Thursday, July 7, 2011
Director General of the Aden Coastguard Sector Abdul-Rahman Musa said that Somali pirates have attempted to seize the Saudi oil supertanker "Brlenti Velots" off the Gulf of Aden.
Musa said that the Somali pirates have been killed in the rescue operation of the tanker that was heading for Britain.
The tanker captain commended the efforts of the Yemeni security forces that have freed the tanker with no human casualties.
By Jamal al-Jabiri (AFP) –
SANAA — Yemen needs urgent international aid to head off a humanitarian crisis, a UN mission visiting the impoverished country said on Wednesday, warning of "collective punishment" against civilians.
"We call on the international community to quickly provide humanitarian aid to Yemen during this difficult time," said a statement at the end of a nine-day visit.
"Yemen is facing a humanitarian crisis due to intentional actions plus a failure in taking action," it said.
"We remind everyone, whether government or non-government parties, that civilians should not fall as victims of collective punishment because of the power struggle" gripping the country, it said.
"Officials must realise that with such actions, they are violating international laws and will thus be held accountable after Yemen passes this phase. We urge them to stop these acts."
The poorest country in the Middle East has been rocked by deadly protests since late January demanding President Ali Abdullah Saleh's ouster, and security forces have clamped down heavily on them.
The unrest has led to shortages in electricity, water, food and fuel, amid charges that elite Republican Guard troops led by Saleh's son Ahmed are preventing supplies from entering Sanaa.
"The absence of security, the spread of outlaws, obstacles preventing free movement, and the many outcomes of oil and power shortages have greatly influenced the economy and means of transporting food from cities to countryside," the statement said.
"It has also affected education and medical services ... and has caused inflation as well as an increase in unemployment. It has also created an economy which depends on the black market," it said.
Last month, the Oxfam aid agency said several months of unrest and anti-regime protests had exacerbated the humanitarian situation in Yemen, where at least seven million people go hungry each day.
The Common Forum, a parliamentary opposition alliance, has repeatedly held the regime of Saleh, hospitalised in Saudi Arabia from wounds sustained in a June 3 bomb attack, responsible for the shortages.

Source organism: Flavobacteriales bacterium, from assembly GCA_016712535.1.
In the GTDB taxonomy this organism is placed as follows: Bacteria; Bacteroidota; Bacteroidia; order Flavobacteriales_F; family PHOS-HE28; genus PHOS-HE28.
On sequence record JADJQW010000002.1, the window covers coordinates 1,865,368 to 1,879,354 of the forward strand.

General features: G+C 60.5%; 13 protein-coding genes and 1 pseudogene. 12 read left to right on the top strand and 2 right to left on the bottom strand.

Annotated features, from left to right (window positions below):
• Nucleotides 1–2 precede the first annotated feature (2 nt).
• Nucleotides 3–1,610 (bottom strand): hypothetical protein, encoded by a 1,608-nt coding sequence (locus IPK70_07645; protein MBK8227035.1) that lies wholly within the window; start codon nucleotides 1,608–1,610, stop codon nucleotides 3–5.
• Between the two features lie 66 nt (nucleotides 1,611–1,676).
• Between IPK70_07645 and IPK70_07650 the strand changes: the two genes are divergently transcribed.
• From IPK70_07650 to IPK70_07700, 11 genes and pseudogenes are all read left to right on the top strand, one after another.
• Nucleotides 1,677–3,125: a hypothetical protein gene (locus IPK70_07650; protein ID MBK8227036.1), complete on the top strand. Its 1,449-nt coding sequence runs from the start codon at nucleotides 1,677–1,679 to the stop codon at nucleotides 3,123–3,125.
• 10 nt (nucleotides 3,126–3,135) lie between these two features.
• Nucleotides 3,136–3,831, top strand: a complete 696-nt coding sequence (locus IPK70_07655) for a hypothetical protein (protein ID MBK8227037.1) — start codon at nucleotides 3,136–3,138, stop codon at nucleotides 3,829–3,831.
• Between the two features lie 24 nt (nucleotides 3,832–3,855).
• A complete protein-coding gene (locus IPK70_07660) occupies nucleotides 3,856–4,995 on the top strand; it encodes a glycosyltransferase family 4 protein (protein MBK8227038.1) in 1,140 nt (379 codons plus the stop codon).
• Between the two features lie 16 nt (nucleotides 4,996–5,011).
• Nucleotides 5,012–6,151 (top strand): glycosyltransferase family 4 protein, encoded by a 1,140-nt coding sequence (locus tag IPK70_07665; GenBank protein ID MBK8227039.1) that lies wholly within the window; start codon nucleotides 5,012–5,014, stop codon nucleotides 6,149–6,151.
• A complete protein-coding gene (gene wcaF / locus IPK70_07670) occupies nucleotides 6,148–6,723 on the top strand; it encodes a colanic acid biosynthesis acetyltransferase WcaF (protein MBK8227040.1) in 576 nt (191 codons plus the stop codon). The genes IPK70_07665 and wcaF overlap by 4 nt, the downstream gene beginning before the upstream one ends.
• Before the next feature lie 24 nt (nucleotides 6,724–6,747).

It has also accused the regime of carrying out "collective punishment" against the people.
The UN mission called for an end to violence, urging Yemen authorities to allow peaceful protests to continue.
"Yemenis, men and women of all ages, have bravely organised themselves across the country to demand their rights peacefully despite the significant availability of arms in the country," said the statement.
Yemen has an estimated 60 million firearms in private hands, roughly three for every citizen.
"Such gatherings must be allowed to continue without any dangers or threats. On the other hand, the excessive use of force, including live rounds, by security forces and the involvement of armed groups will push the demonstrations towards further radicalism," it added.
Anti-Saleh protesters have camped in cities across the country since February, and at least 200 people have been killed by Saleh loyalists.
The human rights office said more than 50 people were killed in Taez, Yemen's second-largest city in a crackdown on protesters over several days in late May.
Then in early June, a tribal chief said armed dissidents had seized control of most of Taez, following clashes with Saleh troops.
"I consider Taez to have fallen under the control" of the dissidents, Sheikh Hammoud Saeed al-Mikhlafi, the head of the tribal council in Taez, told AFP by telephone.
He said tribal gunmen have been deployed in the city to "protect the peaceful (anti-regime) demonstrators" after they faced a "genocide" last week.
The UN statement said "the resort to using arms has led to more violence and counter violence, pushing all sides to blame one another other."
"The mission realises that the possession of all kinds of arms is common in Yemen but one thing is for sure -- gatherings and protests had begun peacefully and the use of arms wasn't a phenomenon," it added.
The mission, sent by the United Nations High Commissioner for Human Rights, landed in Sanaa on June 28, nearly a week after the UN Security Council expressed "grave concern" over the violence in Yemen.
Team members held talks with regime and opposition officials as well as representatives of civil society.